Gadgets Riva_TurboX_1

Published on February 27th, 2015 | by Greg


Riva’s Turbo X, A Bluetooth Speaker That Packs A Punch

One of the defining technologies of our time with definitely be Bluetooth, the wireless protocol that has connected computers and phones and tablets with one another, as well as speakers and keyboards and other peripherals. According to the official organization behind it all, Bluetooth SIG, as of 2013 there were over 2.5 billion devices with Bluetooth… shipped each year. We can only imagine that those numbers have gone up significantly, since 90% of all phones now include it. Bluetooth has changed significantly though- it’s up to version 4.2, now, with the latest specification just finalized late last year.

Two of the biggest improvements have had a huge impact on one of the key categories: the portable Bluetooth speaker. Battery life and audio quality both have seen major upgrades, and that’s definitely clear on one of the newest competitors, Riva, and their Turbo X Bluetooth Speaker. Battery-powered but with more power than many plug-in models, the Riva X is definitely on the upper end of the spectrum. It’s bigger than most other ‘portables’, but the flipside is that it has better battery life as well- around 25 hours or more when fully charged! Along with fairly typical additions, like a decent speakerphone and a auxiliary minijack input, there is also a USB power output so you can charge your devices if you need. And you can charge via USB, or by plugging directly into an outlet.

The coolest feature by far, though, is their custom audio processing techniques, called Trillium Surround. It’s a way to simulate surround sound, but unlike many systems that are forced to use only a couple of speakers, they’ve actually built in seven distinct drivers, four for bass alone, into the Riva Turbo X. That’s probably a record number for a unit in this class, and it supports the high definition apt-X codec for better audio quality. At 3.5 pounds, it’s not a speaker that you’re likely to throw into a purse, but feels solid and stable in the hand, or on any surface. It’s dense enough that it won’t rattle much when playing even at louder volumes- and speaking of which, it’s the loudest Bluetooth speaker we can recall, thanks to a mode they call “Turbo EQ”, which boosts output greatly (though will drain your battery faster). There’s even an optional custom app you can download (iOS or Android), which allows you control over EQ modes and an easy battery check.

The Riva Turbo X might not quite have the visual panache of the X-mini Clear that we checked out recently, but it’s still good looking. Touch-sensitive controls are fairly, well, sensitive, but they layout and backlight were nice. One more unusual addition: voice prompts, which aren’t that rare by themselves, but with the Riva you can actually turn them off and use tones instead. It’s not truly weatherproof, no remote is included, and in this price range, we might’ve liked to see AirPlay support as well for use at home. But those are fairly minor points- overall, this is a great-sounding, easy-to-use Bluetooth speaker with incredible battery life and a unique feature set. The Riva Turbo X is available now in either black or white, online and in stores for around $350.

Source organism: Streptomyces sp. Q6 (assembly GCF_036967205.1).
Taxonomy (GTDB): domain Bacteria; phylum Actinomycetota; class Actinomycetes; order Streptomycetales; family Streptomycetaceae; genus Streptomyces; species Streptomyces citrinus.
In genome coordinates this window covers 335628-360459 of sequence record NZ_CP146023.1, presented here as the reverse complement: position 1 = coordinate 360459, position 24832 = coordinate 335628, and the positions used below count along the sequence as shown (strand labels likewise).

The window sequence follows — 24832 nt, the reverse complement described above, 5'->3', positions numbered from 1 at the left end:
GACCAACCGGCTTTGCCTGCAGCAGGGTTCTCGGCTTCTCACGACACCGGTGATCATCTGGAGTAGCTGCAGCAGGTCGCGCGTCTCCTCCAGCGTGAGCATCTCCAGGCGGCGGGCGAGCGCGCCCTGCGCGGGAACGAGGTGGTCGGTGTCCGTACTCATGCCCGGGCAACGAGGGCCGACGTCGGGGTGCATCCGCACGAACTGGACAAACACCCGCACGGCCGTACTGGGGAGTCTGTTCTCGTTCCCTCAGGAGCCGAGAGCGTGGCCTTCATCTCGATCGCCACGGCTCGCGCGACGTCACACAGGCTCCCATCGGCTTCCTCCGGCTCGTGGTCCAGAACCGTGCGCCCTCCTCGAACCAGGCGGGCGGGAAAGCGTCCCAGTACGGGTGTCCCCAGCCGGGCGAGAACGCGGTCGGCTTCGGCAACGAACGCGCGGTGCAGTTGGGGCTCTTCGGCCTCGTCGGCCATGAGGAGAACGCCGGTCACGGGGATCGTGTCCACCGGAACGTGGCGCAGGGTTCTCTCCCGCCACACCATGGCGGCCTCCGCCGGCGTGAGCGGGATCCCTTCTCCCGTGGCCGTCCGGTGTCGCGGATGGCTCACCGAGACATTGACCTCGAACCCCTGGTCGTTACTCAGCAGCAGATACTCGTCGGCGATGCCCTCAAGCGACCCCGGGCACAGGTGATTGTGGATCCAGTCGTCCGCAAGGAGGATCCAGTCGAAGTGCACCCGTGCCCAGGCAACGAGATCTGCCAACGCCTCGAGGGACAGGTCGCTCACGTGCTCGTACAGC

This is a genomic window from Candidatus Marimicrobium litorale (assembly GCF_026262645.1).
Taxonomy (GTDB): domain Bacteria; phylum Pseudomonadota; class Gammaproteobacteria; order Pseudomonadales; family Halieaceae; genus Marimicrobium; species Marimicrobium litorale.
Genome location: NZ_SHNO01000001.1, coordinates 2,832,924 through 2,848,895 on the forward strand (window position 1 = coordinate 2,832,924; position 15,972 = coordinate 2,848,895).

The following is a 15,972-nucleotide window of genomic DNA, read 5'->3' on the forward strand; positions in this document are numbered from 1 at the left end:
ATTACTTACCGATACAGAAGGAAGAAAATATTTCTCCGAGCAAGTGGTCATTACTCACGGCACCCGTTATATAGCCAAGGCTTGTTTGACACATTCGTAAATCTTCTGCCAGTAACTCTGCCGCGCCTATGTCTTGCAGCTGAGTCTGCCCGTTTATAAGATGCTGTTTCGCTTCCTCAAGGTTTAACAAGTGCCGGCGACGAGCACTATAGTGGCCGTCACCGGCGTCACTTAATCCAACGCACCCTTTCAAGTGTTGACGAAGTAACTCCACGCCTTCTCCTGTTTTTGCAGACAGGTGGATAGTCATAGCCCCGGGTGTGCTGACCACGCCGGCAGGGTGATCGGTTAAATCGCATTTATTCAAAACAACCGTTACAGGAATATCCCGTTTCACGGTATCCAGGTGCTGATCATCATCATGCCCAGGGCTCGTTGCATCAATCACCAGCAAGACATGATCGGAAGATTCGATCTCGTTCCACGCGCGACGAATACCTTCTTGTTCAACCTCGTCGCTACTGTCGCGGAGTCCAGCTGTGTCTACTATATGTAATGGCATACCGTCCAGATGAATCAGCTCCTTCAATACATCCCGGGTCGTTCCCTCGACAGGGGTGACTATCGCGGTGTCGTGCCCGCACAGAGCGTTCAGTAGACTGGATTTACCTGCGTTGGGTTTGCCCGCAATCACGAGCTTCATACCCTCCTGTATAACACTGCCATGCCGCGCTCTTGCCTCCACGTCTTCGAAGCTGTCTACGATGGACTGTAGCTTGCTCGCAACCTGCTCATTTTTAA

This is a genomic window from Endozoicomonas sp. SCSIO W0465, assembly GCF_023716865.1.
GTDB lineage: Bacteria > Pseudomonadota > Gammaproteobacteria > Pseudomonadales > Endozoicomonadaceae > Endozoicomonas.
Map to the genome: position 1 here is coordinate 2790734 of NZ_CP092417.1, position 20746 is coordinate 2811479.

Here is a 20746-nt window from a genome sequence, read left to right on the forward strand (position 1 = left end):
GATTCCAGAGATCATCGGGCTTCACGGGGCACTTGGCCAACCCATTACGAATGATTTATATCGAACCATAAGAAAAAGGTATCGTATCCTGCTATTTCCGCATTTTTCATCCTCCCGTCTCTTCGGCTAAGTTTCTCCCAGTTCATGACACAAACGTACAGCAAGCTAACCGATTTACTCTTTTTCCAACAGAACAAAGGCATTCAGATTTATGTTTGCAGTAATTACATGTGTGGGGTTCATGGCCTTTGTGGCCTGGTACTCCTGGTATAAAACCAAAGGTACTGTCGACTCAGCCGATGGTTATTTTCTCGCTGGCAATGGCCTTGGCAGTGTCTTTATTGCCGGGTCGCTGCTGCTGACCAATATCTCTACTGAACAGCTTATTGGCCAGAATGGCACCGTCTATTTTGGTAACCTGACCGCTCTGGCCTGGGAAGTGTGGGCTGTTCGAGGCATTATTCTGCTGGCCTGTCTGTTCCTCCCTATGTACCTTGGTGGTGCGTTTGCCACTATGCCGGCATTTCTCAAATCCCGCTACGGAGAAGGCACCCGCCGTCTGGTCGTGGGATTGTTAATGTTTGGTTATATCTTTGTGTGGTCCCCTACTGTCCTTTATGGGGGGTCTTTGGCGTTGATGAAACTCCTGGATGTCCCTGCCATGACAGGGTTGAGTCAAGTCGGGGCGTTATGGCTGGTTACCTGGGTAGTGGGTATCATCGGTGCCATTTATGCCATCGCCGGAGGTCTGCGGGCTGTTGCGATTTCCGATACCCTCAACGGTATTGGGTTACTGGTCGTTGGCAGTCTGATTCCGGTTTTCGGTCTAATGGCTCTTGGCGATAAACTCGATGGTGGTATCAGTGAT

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About the Author

Greg dreamed up the idea for the Truly Network while living in Hawaii, which began with a single site called TrulyObscure. In 2010, when advertisers and readers were requesting coverage beyond the scope of that site, TrulyNet was launched, reaching a broader audience over a variety of niche sites. Formerly the head technology correspondent for the Des Moines Register at age 16, he has since lived and worked in five states and two countries, helping a list of organizations and companies that includes the United States Census Bureau, TripAdvisor, Events Photo Group, Berlitz, and Computer Geeks. He also served as the Content Strategy Manager for HearPlanet, a multi-platform app that has reached over a million users and has been featured in the New York Times, Hemispheres Magazine, National Geographic Adventure, Fox Business News, PC Magazine, and even Apple’s own iPhone ads. Greg has written as a restaurant critic and feature journalist for a number of national and international publications, including City Weekend Magazine, Red Egg Magazine, the Newton Daily News, Capital Change Magazine, and an arm of China Daily, Beijing Weekend. In addition, he has served as a consulting editor for the Foreign Language Press of Beijing, as well as a writer and editor for the George Washington University Hatchet, the school newspaper of his alma mater. Originally from Iowa, Greg is currently living in the West Village of Manhattan.

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